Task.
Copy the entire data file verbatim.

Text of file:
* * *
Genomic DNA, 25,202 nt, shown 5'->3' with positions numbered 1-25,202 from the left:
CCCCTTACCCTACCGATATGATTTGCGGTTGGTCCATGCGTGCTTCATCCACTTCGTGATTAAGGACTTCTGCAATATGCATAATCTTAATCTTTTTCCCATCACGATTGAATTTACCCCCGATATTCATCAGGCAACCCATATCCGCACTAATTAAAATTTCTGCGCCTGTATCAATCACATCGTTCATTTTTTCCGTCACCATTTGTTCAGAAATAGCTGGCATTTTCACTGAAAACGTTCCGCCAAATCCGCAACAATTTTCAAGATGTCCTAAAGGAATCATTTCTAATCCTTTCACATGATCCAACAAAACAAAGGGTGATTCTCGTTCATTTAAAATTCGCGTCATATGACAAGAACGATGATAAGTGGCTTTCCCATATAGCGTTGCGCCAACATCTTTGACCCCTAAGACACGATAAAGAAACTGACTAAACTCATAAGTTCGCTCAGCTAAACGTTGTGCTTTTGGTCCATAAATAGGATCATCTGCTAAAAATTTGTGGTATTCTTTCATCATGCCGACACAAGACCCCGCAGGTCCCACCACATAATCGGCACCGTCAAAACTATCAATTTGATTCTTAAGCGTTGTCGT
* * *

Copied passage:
Genomic DNA, 25,202 nt, shown 5'->3' with positions numbered 1-25,202 from the left:
CCCCTTACCCTACCGATATGATTTGCGGTTGGTCCATGCGTGCTTCATCCACTTCGTGATTAAGGACTTCTGCAATATGCATAATCTTAATCTTTTTCCCATCACGATTGAATTTACCCCCGATATTCATCAGGCAACCCATATCCGCACTAATTAAAATTTCTGCGCCTGTATCAATCACATCGTTCATTTTTTCCGTCACCATTTGTTCAGAAATAGCTGGCATTTTCACTGAAAACGTTCCGCCAAATCCGCAACAATTTTCAAGATGTCCTAAAGGAATCATTTCTAATCCTTTCACATGATCCAACAAAACAAAGGGTGATTCTCGTTCATTTAAAATTCGCGTCATATGACAAGAACGATGATAAGTGGCTTTCCCATATAGCGTTGCGCCAACATCTTTGACCCCTAAGACACGATAAAGAAACTGACTAAACTCATAAGTTCGCTCAGCTAAACGTTGTGCTTTTGGTCCATAAATAGGATCATCTGCTAAAAATTTGTGGTATTCTTTCATCATGCCGACACAAGACCCCGCAGGTCCCACCACATAATCGGCACCGTCAAAACTATCAATTTGATTCTTAAGCGTTGTCGT